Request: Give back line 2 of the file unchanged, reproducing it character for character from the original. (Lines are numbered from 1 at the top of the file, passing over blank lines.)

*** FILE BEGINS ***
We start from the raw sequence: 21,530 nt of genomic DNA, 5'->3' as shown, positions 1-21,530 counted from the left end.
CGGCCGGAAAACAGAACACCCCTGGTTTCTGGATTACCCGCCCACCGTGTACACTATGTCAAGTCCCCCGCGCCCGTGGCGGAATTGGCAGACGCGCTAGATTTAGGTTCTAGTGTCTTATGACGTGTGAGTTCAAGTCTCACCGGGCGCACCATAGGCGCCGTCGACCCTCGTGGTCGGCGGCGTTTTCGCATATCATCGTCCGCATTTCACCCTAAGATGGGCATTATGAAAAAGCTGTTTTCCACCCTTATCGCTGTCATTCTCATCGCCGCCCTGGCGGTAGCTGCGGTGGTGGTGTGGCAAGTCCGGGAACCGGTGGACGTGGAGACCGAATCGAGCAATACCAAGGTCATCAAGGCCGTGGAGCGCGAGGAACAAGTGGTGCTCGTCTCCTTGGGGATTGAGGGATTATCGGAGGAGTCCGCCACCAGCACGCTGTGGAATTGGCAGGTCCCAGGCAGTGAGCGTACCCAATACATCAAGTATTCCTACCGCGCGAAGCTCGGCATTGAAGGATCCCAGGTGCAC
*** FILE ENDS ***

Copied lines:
CGGCCGGAAAACAGAACACCCCTGGTTTCTGGATTACCCGCCCACCGTGTACACTATGTCAAGTCCCCCGCGCCCGTGGCGGAATTGGCAGACGCGCTAGATTTAGGTTCTAGTGTCTTATGACGTGTGAGTTCAAGTCTCACCGGGCGCACCATAGGCGCCGTCGACCCTCGTGGTCGGCGGCGTTTTCGCATATCATCGTCCGCATTTCACCCTAAGATGGGCATTATGAAAAAGCTGTTTTCCACCCTTATCGCTGTCATTCTCATCGCCGCCCTGGCGGTAGCTGCGGTGGTGGTGTGGCAAGTCCGGGAACCGGTGGACGTGGAGACCGAATCGAGCAATACCAAGGTCATCAAGGCCGTGGAGCGCGAGGAACAAGTGGTGCTCGTCTCCTTGGGGATTGAGGGATTATCGGAGGAGTCCGCCACCAGCACGCTGTGGAATTGGCAGGTCCCAGGCAGTGAGCGTACCCAATACATCAAGTATTCCTACCGCGCGAAGCTCGGCATTGAAGGATCCCAGGTGCAC